Collage style image of the mockups created to showcase the designs for the printed Tailored Shareholder Report as well as the responsive website. The SEC logo also features in the background of the image.

Tailored Shareholder Report design that meets new SEC regulations

Designing in line with new regulations, to improve Broadridge's investor communications







Challenge icon

The challenge

Redesign Broadridge’s shareholder report, condensing down hundreds of pages to meet SEC regulations and give investors clarity.

What we did icon

What we did

Created a user-tested design system for the condensed report plus a microsite to house reports for investors with multiple share classes.

Outcome icon

The outcome

A tailored shareholder report where investors can quickly find essential information, both top-line and deep dive, which meets SEC regulations.

Shareholder reports are among the most important documents that investors receive. Until 2022, they were also among the longest and the hardest to decipher. In January 2023, the US Securities and Exchange Commission brought in amendments to modernise these reports.

SEC Chair Gary Gensler, announcing the change, said: “Shareholder reports are amongst the most important documents that fund investors receive. These reports, however, often are more than 100 pages in length. As a result, a retail investor looking to understand the performance, fees and other operations of a mutual fund or exchange-traded fund may need to sift through extensive financial information. Today’s final rules will require fund companies to share a concise set of materials that get to the heart of the matter.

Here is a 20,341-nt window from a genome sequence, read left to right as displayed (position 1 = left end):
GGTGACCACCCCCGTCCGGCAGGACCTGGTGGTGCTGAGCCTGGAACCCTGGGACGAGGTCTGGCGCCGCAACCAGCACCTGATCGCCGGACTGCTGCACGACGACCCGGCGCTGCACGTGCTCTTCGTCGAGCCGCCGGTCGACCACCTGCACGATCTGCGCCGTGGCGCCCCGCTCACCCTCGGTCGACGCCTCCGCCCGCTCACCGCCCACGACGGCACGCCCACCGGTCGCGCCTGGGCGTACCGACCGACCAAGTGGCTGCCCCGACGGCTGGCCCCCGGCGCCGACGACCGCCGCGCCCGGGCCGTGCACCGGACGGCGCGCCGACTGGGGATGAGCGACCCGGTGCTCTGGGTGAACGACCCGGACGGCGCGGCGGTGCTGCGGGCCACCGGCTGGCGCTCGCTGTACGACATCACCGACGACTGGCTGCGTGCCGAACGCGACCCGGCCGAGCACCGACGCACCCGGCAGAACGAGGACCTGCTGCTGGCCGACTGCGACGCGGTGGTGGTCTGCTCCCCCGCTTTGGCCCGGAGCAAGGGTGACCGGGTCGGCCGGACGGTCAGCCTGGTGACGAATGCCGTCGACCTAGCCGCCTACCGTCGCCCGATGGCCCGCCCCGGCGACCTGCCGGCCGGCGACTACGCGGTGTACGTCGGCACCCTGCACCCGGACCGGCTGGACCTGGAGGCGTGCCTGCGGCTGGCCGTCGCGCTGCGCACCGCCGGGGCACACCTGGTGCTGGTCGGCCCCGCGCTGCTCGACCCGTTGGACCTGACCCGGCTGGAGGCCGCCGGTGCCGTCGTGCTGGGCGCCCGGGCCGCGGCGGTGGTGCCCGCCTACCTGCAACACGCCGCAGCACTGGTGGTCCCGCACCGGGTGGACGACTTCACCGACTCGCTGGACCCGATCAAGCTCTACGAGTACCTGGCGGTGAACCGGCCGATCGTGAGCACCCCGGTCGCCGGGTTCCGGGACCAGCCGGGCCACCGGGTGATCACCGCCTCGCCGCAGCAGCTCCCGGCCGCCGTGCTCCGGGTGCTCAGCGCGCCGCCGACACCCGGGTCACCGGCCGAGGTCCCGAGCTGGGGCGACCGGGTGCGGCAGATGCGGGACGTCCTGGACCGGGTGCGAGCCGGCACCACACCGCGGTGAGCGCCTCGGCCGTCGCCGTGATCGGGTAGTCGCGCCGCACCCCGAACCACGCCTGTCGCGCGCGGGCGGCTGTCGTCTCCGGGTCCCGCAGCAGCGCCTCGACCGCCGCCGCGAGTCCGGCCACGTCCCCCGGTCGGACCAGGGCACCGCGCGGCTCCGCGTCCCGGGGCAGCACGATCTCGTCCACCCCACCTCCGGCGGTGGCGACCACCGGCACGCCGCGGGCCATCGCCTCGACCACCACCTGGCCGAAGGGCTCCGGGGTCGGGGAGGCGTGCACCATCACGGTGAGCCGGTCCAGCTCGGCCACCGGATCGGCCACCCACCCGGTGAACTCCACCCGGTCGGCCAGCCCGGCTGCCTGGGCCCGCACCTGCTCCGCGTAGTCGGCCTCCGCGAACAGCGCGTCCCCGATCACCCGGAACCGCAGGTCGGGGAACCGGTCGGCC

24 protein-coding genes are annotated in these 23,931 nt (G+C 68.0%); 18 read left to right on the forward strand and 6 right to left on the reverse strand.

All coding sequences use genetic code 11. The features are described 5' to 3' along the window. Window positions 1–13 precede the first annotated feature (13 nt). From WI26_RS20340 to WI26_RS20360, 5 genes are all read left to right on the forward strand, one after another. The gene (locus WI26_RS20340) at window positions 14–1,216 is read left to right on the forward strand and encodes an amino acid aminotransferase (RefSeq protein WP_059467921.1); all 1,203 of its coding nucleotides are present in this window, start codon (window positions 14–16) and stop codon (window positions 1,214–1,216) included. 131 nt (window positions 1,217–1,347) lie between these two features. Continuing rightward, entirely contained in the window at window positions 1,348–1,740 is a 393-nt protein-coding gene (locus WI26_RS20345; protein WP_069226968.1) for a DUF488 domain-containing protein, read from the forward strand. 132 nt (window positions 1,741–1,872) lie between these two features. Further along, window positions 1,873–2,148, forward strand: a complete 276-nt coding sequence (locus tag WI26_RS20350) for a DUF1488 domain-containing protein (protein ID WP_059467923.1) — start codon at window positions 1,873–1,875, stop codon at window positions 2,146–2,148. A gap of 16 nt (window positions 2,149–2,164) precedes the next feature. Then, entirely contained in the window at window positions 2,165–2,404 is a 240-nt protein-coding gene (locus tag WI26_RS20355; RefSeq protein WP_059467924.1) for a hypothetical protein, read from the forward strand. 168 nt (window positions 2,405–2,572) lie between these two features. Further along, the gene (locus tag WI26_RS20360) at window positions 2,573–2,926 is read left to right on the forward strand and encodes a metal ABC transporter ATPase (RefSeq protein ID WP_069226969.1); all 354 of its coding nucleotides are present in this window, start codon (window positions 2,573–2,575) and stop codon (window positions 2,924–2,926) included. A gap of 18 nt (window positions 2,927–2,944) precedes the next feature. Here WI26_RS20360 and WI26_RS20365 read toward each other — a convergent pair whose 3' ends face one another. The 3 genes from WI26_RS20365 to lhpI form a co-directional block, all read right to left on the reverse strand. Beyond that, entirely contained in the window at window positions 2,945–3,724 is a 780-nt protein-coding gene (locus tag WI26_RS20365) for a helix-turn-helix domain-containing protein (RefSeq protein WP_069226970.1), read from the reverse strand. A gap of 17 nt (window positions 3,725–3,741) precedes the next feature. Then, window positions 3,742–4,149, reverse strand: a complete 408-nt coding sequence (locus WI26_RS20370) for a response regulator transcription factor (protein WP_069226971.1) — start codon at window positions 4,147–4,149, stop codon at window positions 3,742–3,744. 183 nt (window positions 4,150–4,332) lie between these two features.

"Further, today’s final rules are designed to promote transparent and balanced presentations of fees and expenses in investment company advertisements. 

"The rule amendments will require funds to provide concise, tailored shareholder reports that highlight key information, such as fund expenses, performance, and portfolio holdings. The instructions for the revamped reports will encourage the use of graphic and text features to make them more effective."

Adopting change directives and coming up with unique design solutions is something we deal with all the time at Studiomade. In this case, for Broadridge’s Tailored Shareholder Report (TSR), it took the form of information design and data visualisation. Our design had to give a refined experience for the reader as well as meeting all the SEC’s requirements.

Photograph of the SEC logo seal accompanied by the following copy to the right of the image: 

Understanding SEC’s directive: 

Funds will be required to send annual and semi-annual TSRs to all of their shareholders.

Funds are required to replace 30e-3 notices (and full reports) with TSRs during an 18-month transition period (anticipated to be on or about July 2024).

The SEC have laid out content requirements that dictate 
the presentation of a TSR report.

What we did

Define the content

We had to cater to every eventuality so that our design met all requirements, particularly in this situation, where the detail of the document has legal implications and real-world application may have unique use cases. We had to design to a worst-case scenario, where the longest title, shortest chart and every type of source detail could be included within a TSR structure, with a templated approach that would work well every time.

Diagram showing how the Tailored Shareholder Report will be sent out. The Shareholder will send out the TSR in printed format as well as via an email. Paper formats will be explored for the physical version of the report and dynamic and AMP content will be considered for the email version of the report. Both the printed and email reports will have links to access the TSR microsite and PDF version of the report.